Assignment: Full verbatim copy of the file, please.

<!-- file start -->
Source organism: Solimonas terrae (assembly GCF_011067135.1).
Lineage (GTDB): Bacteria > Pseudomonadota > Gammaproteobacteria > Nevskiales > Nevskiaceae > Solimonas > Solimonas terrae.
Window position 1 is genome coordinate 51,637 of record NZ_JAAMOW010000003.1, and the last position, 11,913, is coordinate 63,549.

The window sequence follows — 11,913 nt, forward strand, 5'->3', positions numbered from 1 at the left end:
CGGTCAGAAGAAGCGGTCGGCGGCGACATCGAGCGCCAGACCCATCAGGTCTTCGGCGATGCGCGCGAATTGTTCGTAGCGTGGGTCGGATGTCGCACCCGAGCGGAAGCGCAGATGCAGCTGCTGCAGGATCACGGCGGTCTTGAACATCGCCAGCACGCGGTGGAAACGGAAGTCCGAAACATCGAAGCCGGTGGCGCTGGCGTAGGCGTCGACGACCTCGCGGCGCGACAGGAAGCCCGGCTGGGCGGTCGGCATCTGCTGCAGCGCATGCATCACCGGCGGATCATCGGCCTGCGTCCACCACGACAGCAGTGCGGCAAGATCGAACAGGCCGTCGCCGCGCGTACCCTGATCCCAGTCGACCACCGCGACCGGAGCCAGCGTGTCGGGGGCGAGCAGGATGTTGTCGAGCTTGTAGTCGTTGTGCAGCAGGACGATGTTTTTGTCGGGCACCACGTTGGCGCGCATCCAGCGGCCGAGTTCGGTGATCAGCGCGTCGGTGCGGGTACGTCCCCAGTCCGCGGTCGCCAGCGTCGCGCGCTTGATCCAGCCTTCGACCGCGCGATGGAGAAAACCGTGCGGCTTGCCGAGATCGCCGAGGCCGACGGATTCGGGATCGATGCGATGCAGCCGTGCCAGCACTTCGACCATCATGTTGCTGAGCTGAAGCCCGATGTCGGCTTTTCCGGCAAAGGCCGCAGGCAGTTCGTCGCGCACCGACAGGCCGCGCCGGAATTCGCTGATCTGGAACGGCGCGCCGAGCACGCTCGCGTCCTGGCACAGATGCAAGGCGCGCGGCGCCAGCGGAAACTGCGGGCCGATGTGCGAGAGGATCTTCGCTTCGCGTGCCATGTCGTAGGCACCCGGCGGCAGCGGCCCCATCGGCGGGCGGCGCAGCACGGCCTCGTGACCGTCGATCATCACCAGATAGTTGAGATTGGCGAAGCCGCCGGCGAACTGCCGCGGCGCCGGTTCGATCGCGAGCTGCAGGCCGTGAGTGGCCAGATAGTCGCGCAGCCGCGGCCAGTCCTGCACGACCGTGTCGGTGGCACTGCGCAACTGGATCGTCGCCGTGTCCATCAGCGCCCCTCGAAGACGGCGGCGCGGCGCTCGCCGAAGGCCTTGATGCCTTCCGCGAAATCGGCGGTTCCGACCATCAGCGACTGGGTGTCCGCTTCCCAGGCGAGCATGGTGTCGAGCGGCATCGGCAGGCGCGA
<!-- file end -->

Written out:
Source organism: Solimonas terrae (assembly GCF_011067135.1).
Lineage (GTDB): Bacteria > Pseudomonadota > Gammaproteobacteria > Nevskiales > Nevskiaceae > Solimonas > Solimonas terrae.
Window position 1 is genome coordinate 51,637 of record NZ_JAAMOW010000003.1, and the last position, 11,913, is coordinate 63,549.

The window sequence follows — 11,913 nt, forward strand, 5'->3', positions numbered from 1 at the left end:
CGGTCAGAAGAAGCGGTCGGCGGCGACATCGAGCGCCAGACCCATCAGGTCTTCGGCGATGCGCGCGAATTGTTCGTAGCGTGGGTCGGATGTCGCACCCGAGCGGAAGCGCAGATGCAGCTGCTGCAGGATCACGGCGGTCTTGAACATCGCCAGCACGCGGTGGAAACGGAAGTCCGAAACATCGAAGCCGGTGGCGCTGGCGTAGGCGTCGACGACCTCGCGGCGCGACAGGAAGCCCGGCTGGGCGGTCGGCATCTGCTGCAGCGCATGCATCACCGGCGGATCATCGGCCTGCGTCCACCACGACAGCAGTGCGGCAAGATCGAACAGGCCGTCGCCGCGCGTACCCTGATCCCAGTCGACCACCGCGACCGGAGCCAGCGTGTCGGGGGCGAGCAGGATGTTGTCGAGCTTGTAGTCGTTGTGCAGCAGGACGATGTTTTTGTCGGGCACCACGTTGGCGCGCATCCAGCGGCCGAGTTCGGTGATCAGCGCGTCGGTGCGGGTACGTCCCCAGTCCGCGGTCGCCAGCGTCGCGCGCTTGATCCAGCCTTCGACCGCGCGATGGAGAAAACCGTGCGGCTTGCCGAGATCGCCGAGGCCGACGGATTCGGGATCGATGCGATGCAGCCGTGCCAGCACTTCGACCATCATGTTGCTGAGCTGAAGCCCGATGTCGGCTTTTCCGGCAAAGGCCGCAGGCAGTTCGTCGCGCACCGACAGGCCGCGCCGGAATTCGCTGATCTGGAACGGCGCGCCGAGCACGCTCGCGTCCTGGCACAGATGCAAGGCGCGCGGCGCCAGCGGAAACTGCGGGCCGATGTGCGAGAGGATCTTCGCTTCGCGTGCCATGTCGTAGGCACCCGGCGGCAGCGGCCCCATCGGCGGGCGGCGCAGCACGGCCTCGTGACCGTCGATCATCACCAGATAGTTGAGATTGGCGAAGCCGCCGGCGAACTGCCGCGGCGCCGGTTCGATCGCGAGCTGCAGGCCGTGAGTGGCCAGATAGTCGCGCAGCCGCGGCCAGTCCTGCACGACCGTGTCGGTGGCACTGCGCAACTGGATCGTCGCCGTGTCCATCAGCGCCCCTCGAAGACGGCGGCGCGGCGCTCGCCGAAGGCCTTGATGCCTTCCGCGAAATCGGCGGTTCCGACCATCAGCGACTGGGTGTCCGCTTCCCAGGCGAGCATGGTGTCGAGCGGCATCGGCAGGCGCGA